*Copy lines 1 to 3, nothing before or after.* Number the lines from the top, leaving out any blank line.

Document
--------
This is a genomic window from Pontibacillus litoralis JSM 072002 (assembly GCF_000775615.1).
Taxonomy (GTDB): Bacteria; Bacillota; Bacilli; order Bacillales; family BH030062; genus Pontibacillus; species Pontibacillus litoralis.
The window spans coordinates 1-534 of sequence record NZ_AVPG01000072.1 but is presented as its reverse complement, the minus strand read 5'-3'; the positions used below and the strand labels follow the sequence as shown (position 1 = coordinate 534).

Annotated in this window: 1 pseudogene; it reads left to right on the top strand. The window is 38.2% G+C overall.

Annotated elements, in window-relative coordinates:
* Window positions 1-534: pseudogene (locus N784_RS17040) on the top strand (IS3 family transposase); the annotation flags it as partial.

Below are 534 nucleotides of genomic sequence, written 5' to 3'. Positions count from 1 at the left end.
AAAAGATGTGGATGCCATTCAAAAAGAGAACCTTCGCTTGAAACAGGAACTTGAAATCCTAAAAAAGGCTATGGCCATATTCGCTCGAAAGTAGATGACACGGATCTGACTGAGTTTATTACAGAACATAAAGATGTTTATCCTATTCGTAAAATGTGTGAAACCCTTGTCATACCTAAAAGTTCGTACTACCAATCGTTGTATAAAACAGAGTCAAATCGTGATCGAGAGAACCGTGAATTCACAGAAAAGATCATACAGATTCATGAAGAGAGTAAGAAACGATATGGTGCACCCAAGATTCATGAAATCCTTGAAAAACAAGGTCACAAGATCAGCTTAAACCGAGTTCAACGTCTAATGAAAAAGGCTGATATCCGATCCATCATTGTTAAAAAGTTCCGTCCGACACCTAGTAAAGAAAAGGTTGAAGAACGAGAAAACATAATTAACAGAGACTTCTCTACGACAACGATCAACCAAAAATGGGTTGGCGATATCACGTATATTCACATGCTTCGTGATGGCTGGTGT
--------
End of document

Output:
This is a genomic window from Pontibacillus litoralis JSM 072002 (assembly GCF_000775615.1).
Taxonomy (GTDB): Bacteria; Bacillota; Bacilli; order Bacillales; family BH030062; genus Pontibacillus; species Pontibacillus litoralis.
The window spans coordinates 1-534 of sequence record NZ_AVPG01000072.1 but is presented as its reverse complement, the minus strand read 5'-3'; the positions used below and the strand labels follow the sequence as shown (position 1 = coordinate 534).